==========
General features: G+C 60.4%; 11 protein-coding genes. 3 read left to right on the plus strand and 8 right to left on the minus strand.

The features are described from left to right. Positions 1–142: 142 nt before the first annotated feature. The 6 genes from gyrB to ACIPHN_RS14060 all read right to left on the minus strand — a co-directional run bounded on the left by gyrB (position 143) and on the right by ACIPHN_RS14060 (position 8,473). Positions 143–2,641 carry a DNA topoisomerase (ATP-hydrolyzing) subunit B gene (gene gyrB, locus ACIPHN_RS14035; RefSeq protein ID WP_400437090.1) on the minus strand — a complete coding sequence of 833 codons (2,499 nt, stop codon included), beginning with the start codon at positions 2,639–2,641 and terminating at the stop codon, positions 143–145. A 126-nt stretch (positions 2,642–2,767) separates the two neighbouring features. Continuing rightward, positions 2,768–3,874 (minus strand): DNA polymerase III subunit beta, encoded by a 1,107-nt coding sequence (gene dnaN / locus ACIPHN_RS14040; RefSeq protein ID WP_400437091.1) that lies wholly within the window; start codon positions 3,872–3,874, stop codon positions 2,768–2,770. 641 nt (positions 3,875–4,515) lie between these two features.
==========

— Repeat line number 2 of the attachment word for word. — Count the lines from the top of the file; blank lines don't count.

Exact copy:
The features are described from left to right. Positions 1–142: 142 nt before the first annotated feature. The 6 genes from gyrB to ACIPHN_RS14060 all read right to left on the minus strand — a co-directional run bounded on the left by gyrB (position 143) and on the right by ACIPHN_RS14060 (position 8,473). Positions 143–2,641 carry a DNA topoisomerase (ATP-hydrolyzing) subunit B gene (gene gyrB, locus ACIPHN_RS14035; RefSeq protein ID WP_400437090.1) on the minus strand — a complete coding sequence of 833 codons (2,499 nt, stop codon included), beginning with the start codon at positions 2,639–2,641 and terminating at the stop codon, positions 143–145. A 126-nt stretch (positions 2,642–2,767) separates the two neighbouring features. Continuing rightward, positions 2,768–3,874 (minus strand): DNA polymerase III subunit beta, encoded by a 1,107-nt coding sequence (gene dnaN / locus ACIPHN_RS14040; RefSeq protein ID WP_400437091.1) that lies wholly within the window; start codon positions 3,872–3,874, stop codon positions 2,768–2,770. 641 nt (positions 3,875–4,515) lie between these two features.